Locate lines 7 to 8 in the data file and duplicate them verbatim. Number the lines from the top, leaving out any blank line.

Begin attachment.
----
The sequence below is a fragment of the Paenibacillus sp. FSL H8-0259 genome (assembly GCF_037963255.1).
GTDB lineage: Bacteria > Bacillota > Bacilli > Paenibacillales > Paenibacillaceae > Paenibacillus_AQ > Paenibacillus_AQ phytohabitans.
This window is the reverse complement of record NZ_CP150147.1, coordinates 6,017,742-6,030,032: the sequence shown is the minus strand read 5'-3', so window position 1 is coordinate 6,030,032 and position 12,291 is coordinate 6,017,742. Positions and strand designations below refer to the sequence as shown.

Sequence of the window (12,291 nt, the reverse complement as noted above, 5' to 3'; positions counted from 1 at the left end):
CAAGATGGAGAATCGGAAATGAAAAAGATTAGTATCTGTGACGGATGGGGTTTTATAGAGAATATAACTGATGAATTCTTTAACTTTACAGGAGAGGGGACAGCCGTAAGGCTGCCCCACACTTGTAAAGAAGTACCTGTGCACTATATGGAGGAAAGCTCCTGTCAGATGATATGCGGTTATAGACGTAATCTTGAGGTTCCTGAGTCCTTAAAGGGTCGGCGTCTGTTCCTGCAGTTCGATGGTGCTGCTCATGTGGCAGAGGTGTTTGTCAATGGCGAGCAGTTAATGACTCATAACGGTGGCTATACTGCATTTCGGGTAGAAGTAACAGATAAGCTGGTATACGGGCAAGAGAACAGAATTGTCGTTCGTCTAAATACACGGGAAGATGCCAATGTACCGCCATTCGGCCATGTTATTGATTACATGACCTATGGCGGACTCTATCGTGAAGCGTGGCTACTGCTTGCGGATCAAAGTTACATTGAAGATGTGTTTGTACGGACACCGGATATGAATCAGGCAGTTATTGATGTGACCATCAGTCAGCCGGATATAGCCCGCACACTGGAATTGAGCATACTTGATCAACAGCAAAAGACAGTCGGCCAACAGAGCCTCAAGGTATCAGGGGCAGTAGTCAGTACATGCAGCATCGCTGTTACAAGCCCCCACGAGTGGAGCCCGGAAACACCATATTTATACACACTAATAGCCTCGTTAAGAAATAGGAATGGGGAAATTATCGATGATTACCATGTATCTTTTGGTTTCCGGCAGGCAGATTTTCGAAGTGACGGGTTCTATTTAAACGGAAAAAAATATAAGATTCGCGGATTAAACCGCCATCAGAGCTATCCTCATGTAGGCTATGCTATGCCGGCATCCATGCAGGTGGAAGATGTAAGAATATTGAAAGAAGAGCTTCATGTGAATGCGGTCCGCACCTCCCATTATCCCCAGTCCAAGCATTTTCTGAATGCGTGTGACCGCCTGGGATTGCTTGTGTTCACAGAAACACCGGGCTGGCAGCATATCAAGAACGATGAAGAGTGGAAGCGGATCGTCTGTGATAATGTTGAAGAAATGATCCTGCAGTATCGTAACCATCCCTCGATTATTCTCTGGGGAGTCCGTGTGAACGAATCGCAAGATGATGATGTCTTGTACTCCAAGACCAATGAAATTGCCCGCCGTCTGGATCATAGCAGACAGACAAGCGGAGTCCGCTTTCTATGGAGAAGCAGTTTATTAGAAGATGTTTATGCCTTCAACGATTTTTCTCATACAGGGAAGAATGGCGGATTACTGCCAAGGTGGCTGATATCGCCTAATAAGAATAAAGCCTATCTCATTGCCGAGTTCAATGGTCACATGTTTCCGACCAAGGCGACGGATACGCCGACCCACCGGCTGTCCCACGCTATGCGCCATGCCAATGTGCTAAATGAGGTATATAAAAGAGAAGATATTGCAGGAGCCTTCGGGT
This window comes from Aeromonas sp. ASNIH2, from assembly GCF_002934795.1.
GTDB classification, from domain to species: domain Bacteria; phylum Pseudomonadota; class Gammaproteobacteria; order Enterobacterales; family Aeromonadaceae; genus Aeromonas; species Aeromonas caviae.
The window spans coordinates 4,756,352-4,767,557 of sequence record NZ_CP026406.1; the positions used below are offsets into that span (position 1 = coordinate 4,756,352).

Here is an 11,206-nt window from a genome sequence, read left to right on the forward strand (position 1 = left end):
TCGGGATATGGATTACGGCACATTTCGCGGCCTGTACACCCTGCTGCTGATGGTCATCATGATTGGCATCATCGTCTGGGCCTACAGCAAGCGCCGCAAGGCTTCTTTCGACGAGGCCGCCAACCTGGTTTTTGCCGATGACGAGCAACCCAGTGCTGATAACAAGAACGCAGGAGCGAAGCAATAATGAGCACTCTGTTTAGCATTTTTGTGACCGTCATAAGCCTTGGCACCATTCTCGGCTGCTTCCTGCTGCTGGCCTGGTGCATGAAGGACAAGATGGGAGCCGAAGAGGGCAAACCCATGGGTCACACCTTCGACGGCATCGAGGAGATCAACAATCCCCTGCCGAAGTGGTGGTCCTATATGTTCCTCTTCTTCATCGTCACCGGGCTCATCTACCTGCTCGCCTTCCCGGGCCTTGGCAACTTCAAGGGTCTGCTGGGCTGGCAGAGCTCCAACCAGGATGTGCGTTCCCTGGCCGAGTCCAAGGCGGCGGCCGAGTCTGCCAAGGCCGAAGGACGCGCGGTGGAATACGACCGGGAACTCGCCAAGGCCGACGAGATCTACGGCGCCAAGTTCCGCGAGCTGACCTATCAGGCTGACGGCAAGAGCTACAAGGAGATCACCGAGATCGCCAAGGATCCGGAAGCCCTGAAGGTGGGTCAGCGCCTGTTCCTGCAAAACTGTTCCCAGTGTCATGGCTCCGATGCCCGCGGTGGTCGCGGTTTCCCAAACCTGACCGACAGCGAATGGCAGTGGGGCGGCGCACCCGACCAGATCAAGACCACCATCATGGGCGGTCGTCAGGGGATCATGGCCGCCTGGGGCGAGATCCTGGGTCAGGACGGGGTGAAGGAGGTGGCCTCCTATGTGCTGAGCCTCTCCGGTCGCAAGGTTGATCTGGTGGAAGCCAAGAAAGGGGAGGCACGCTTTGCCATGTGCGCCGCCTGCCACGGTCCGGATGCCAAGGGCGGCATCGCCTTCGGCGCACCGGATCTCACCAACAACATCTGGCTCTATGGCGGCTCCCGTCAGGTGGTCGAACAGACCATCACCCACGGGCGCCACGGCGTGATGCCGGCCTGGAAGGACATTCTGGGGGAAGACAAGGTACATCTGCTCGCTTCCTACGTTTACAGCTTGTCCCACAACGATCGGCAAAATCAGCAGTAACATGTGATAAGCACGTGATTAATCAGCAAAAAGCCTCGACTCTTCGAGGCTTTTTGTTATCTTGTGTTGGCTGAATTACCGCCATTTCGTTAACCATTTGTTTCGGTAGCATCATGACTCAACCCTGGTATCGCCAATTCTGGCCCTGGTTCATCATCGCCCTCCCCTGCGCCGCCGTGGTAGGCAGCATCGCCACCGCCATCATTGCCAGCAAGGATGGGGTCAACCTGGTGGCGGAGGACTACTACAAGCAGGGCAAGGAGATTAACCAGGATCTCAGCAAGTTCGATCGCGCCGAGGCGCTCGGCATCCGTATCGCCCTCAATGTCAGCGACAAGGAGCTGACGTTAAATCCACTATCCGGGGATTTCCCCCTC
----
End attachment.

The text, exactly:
GTDB classification, from domain to species: domain Bacteria; phylum Pseudomonadota; class Gammaproteobacteria; order Enterobacterales; family Aeromonadaceae; genus Aeromonas; species Aeromonas caviae.
The window spans coordinates 4,756,352-4,767,557 of sequence record NZ_CP026406.1; the positions used below are offsets into that span (position 1 = coordinate 4,756,352).